Hla May and Ma Sann Win’s story of leaving their homes and moving to higher ground is repeated in villages along the river in Minbya Township. Faced with the worst flooding in memory, whole communities fled in boats, through rough water and with few, if any possessions. Whole communities remained in the mountains for a week, before returning home to assess the damage the flood had caused.
“When we returned home some people cried because we have no rice paddies, no clothes and nothing to run a business. We checked the fields and all of our buffalos and cows were dead,” Hla May explains.
In July 2015, Cyclone Komen caused flooding across Myanmar, where 9 million people were affected and 1.7 million were temporarily displaced. More than 15,000 homes were destroyed and the floods have impacted on people’s access to healthcare, livelihoods, education, food, water and shelter.
El Nino is approaching and the World Meteorological Organization predicts it could be the worst on record. For farming-dependent communities whose food, water and livelihoods were destroyed by the floods, El Nino and the current dry season will place further pressure on already vulnerable families.
Recovering from the Floods
More than 6 months after Cyclone Komen hit, Plan International has been supporting 37 flood-affected communities to recover, by providing food, water, hygiene kits, tarpaulins, school supplies and have constructed temporary learning centers.
“Now people are starting to get fatter. Before we were starving, running and struggling for life. We were very small and very skinny. When we returned to our houses we couldn’t eat anything. We were really struggling. We could find rice but we didn’t have any water to cook it. We tried to cook with salty river water. It was very dirty and muddy but we had no choice,” explains Ma Nu Sein from Chin Seik village.
Families have received rice, pulses, salt and oil in partnership with the World Food Programme.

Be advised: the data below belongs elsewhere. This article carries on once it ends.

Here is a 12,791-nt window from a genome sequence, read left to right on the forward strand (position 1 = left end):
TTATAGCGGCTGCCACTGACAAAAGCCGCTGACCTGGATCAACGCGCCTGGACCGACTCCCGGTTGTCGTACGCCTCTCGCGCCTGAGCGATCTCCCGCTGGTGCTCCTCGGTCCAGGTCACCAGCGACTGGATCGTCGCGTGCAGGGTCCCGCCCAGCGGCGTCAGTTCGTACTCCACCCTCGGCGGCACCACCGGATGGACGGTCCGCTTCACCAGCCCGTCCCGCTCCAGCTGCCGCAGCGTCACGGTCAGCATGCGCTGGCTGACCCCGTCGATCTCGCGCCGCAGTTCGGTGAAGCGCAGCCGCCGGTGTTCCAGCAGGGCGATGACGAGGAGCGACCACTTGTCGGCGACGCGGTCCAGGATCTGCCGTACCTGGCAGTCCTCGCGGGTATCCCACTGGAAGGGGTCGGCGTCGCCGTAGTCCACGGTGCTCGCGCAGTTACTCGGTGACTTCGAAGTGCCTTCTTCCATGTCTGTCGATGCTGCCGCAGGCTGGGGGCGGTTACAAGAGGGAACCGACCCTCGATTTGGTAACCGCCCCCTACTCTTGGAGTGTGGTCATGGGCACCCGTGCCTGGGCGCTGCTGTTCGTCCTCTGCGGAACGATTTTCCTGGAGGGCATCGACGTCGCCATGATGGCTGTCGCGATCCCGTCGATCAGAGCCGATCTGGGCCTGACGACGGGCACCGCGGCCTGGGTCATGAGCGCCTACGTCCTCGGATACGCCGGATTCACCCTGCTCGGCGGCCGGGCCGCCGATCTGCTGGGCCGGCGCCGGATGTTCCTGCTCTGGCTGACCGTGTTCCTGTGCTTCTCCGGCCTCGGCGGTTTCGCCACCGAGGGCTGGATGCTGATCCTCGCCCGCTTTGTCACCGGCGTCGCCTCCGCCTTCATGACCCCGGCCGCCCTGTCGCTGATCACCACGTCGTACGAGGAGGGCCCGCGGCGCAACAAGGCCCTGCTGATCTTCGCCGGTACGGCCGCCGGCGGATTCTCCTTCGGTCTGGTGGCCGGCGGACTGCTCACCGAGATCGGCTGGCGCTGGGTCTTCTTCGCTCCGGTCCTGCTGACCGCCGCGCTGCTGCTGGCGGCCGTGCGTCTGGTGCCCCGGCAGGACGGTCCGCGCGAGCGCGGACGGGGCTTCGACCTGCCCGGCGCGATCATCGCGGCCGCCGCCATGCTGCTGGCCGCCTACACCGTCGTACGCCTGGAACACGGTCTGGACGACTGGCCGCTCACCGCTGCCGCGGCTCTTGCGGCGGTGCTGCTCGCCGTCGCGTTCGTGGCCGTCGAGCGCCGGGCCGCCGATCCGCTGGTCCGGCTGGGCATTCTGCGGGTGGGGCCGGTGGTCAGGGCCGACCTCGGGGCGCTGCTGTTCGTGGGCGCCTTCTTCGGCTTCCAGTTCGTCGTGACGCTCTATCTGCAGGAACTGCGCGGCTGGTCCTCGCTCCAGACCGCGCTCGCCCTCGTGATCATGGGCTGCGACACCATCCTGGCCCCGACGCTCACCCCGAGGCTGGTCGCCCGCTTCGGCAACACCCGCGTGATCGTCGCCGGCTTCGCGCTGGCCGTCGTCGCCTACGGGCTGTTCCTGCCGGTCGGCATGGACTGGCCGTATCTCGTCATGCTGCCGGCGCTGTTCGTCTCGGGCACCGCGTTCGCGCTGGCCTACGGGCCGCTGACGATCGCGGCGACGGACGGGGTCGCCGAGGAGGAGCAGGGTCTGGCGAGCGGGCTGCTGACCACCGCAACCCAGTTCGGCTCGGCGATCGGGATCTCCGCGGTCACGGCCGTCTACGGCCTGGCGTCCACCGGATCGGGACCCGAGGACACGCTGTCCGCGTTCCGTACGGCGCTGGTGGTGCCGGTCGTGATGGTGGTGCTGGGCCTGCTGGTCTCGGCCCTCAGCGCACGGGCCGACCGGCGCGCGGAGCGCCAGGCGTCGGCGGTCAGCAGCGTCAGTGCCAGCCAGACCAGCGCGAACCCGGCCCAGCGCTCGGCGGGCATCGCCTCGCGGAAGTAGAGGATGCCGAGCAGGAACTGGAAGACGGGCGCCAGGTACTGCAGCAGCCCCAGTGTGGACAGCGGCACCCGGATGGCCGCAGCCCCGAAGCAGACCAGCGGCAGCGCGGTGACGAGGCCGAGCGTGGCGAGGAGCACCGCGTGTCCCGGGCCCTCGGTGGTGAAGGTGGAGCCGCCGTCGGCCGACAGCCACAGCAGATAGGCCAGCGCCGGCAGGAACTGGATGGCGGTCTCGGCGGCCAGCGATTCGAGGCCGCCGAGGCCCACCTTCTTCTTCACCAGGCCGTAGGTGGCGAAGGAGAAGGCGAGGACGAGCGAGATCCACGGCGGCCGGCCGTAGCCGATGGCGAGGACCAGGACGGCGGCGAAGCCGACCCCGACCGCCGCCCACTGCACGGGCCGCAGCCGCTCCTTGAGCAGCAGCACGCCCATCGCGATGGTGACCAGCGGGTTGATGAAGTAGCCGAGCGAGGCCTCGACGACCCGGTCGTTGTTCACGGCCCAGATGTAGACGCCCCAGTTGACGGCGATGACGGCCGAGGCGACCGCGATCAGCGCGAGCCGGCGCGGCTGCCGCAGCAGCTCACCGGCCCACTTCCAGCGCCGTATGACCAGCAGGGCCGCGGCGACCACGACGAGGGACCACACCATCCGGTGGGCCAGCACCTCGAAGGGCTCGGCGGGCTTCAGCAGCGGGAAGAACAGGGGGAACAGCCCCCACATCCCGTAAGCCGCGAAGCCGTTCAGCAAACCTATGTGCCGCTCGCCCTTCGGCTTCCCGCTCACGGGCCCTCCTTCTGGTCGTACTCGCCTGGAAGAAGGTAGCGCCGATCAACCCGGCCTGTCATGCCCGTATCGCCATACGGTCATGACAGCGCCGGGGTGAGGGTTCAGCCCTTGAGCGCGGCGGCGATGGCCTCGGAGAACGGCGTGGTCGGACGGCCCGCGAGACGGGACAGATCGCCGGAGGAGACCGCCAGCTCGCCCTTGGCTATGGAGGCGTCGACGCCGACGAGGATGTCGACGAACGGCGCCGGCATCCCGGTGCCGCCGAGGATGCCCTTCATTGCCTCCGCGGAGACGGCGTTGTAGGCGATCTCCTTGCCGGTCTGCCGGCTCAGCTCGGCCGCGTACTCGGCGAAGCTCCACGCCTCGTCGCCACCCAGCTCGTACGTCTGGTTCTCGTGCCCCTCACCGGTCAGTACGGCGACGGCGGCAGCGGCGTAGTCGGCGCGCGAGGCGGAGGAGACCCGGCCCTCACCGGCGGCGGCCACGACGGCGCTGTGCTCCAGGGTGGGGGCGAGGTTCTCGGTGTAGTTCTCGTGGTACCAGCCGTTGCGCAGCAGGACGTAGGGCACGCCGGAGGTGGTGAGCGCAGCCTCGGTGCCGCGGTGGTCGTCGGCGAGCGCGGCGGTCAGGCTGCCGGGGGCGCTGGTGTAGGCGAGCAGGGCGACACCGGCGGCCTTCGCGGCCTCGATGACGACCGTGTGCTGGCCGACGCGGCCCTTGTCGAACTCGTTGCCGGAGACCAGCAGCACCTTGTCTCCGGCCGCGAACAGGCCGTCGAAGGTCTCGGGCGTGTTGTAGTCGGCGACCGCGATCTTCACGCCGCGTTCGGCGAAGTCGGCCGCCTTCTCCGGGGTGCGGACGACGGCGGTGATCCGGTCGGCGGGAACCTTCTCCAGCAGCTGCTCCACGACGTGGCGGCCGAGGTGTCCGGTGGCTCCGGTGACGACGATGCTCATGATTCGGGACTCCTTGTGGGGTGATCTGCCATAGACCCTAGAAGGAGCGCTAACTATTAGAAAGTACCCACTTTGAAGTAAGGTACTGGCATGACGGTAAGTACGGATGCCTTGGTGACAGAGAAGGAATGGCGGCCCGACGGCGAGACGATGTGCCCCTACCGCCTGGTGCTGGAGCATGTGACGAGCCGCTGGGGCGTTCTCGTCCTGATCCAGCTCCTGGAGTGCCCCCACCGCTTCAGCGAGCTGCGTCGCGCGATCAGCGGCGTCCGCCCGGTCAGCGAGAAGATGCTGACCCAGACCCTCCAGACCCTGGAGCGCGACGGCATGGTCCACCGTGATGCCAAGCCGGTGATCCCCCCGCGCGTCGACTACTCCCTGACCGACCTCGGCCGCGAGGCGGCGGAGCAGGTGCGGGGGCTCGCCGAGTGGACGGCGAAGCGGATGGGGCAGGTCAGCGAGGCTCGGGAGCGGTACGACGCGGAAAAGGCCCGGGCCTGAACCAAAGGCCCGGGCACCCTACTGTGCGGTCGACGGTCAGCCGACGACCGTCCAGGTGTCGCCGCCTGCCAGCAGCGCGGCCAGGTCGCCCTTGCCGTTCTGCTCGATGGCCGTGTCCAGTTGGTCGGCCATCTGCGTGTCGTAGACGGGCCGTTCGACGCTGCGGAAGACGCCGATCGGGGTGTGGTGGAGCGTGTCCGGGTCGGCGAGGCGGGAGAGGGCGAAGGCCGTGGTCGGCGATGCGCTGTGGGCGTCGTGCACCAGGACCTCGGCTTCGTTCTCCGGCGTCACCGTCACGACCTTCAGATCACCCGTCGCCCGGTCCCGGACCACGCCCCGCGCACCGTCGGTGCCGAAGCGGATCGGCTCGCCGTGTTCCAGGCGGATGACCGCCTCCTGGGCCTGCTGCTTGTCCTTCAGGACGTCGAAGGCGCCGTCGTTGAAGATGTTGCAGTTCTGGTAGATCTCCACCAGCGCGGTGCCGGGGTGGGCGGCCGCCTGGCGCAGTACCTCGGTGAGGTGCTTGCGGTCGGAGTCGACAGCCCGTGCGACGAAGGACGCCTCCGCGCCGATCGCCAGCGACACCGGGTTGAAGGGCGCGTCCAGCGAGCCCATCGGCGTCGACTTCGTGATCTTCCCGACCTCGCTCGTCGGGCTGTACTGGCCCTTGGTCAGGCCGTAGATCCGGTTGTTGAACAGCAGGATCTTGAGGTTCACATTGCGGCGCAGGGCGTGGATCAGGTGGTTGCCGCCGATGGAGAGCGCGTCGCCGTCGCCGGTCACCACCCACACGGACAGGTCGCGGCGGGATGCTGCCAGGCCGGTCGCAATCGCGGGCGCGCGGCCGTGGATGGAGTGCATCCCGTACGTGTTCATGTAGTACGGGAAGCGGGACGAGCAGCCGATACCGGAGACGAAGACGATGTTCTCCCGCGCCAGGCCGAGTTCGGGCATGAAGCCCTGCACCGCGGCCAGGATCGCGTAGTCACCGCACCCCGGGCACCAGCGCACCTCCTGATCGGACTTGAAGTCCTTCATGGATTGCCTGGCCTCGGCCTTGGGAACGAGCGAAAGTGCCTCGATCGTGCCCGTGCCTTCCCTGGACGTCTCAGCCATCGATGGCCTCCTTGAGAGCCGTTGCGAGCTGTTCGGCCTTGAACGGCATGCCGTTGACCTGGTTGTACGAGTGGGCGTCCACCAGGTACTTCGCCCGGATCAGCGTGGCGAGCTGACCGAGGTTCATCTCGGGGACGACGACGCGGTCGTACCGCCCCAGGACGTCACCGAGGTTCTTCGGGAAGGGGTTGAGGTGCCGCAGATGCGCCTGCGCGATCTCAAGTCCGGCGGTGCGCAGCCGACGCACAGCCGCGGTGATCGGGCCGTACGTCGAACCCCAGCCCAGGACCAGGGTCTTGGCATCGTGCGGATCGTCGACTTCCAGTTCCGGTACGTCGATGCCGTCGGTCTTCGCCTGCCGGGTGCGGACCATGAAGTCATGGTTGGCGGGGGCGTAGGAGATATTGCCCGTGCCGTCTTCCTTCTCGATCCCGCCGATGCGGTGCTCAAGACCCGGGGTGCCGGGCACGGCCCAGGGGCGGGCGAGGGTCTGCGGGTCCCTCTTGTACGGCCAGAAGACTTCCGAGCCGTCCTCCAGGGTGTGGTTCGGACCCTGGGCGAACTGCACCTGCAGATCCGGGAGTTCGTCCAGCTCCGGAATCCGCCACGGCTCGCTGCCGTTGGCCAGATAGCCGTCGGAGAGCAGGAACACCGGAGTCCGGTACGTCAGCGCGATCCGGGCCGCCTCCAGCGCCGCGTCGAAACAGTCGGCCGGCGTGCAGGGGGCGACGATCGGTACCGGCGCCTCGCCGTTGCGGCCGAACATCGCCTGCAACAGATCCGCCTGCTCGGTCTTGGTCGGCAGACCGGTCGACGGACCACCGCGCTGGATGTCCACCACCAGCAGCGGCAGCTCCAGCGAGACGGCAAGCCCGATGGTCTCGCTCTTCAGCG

“Really in our hearts it was the food that came that helped us too survive. We couldn’t get rice so the food was very important and useful for us,” explains Thein Ye from Ta Khun village.
Along with food, water remains a key priority, even more than 6 months after the floods. Ponds – the primary sources of drinking water- were filled with muddy water, making them unsafe to drink.
Getting water is no longer a short walk from people’s homes, but a 2 hour round-trip by boat to the mountains, where people wait in long lines to collect water from a spring. It’s a time consuming, but necessary task.
We are not sure if we will have enough water this year. We think it won’t be enough.
"It’s getting muddy now. When we drink it we get diarrhea but we still drink it. It’s far to walk to the mountains to get water,” Ma Thein Nu explained.
Preparing For the Future
With harvests destroyed and current income limited to collecting and selling firewood, communities in Minbya face a challenging dry season.
Communities have learnt the importance of protecting some of their most valuable assets – rice seeds - so if it floods again they will be able to re-plant straight away.
“We never thought the floods would be so high, so we didn’t prepare for them. Now we have put some food and seeds up higher but if the water comes up high again it won’t be safe. Life is our first priority. If it floods again we will try to bring food but if not we will leave our property behind. Life is more important,” said Ma Nu Sein.